Video Takes on Tough Topics

By Staff

Coaching Management, 14.1, January 2006,

At Rutgers University, an educational drama program called “SCREAM Athletes” has been used for several years to prepare athletes for negative pressures they face off the track or field. An acronym for Students Challenging Realities and Educating Against Myths, the program uses athletes as actors in fictional scenarios portraying real-life situations. The skits are followed by frank discussions about aspects of student-athlete life that are not always addressed openly, and the program’s candid approach has made it an effective tool on the Rutgers campus.

Now athletic departments nationwide can access the same program. This summer, the Rutgers Department of Sexual Assault Services and Crime Victim Assistance (SAS/CVA) collaborated with Rutgers Intercollegiate Athletics to produce a 25-minute video version of the program. The creators chose to focus the film on the issue of sexual assault, because research shows that some aspects of college athletics culture make violence against women a particular problem, according to Ruth Anne Koenick, Director of SAS/CVA at Rutgers. Language, traditions, and practices in athletics can create an atmosphere Koenick describes as “rape-supportive,” where violence against women is tolerated or even promoted.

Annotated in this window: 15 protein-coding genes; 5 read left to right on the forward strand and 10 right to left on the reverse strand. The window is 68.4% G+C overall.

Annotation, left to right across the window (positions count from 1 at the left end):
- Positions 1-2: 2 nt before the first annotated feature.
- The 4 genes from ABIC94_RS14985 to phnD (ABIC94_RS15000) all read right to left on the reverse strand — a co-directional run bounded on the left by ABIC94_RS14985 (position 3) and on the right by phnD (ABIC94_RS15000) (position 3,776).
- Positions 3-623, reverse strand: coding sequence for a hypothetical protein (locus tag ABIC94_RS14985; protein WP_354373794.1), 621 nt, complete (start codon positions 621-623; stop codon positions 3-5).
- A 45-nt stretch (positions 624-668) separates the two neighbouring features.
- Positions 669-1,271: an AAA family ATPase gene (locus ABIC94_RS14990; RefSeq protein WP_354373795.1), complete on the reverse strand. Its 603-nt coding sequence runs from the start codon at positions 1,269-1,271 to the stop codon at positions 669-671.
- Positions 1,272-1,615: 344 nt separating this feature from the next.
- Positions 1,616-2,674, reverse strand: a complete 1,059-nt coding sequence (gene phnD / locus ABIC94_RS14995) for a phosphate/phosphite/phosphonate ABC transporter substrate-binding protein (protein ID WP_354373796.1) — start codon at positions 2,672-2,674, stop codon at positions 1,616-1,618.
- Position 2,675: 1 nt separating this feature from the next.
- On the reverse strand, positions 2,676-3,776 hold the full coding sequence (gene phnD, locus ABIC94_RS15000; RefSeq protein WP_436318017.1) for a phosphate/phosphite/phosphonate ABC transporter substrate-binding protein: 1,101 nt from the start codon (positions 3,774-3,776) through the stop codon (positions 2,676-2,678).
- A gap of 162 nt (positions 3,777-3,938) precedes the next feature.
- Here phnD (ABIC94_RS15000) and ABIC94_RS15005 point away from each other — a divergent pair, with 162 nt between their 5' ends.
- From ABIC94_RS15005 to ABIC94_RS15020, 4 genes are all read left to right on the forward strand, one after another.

However, the SCREAM Athletes video focuses not on problems within athletics, but on how athletes can be agents for change. “Are there differences between athletics culture and the rest of campus on this issue? Absolutely,” Koenick says. “But we don’t approach this as, ‘Student-athletes are more prone to being sexually violent.’ Our stance has always been that student-athletes have a unique opportunity to take leadership on this issue. Yes, there are some things in their culture that may be conducive to sexual violence, so let’s help student-athletes step up and say, ‘This is not behavior that I will tolerate, in myself or in my teammates.’”

Both the on-campus program and the video take an unblinking approach to addressing difficult subjects. “After a production, there is usually dead silence,” says Ryan Westman, a senior on the Rutgers Track and Field team who works as the program’s coordinator. “People are in shock at how realistic the skits are. The theater productions create a very real experience that leaves an impact. And that is something we strive for.”

The video program is appropriate for both college and high school audiences, Koenick says, although she cautions that some high school administrators may have concerns about language used in the film. For either audience, she strongly suggests involving an expert in the field of sexual assault when presenting the video.

The video is available for purchase on the Web. For more information, visit: and click on “SCREAM Athletes video.”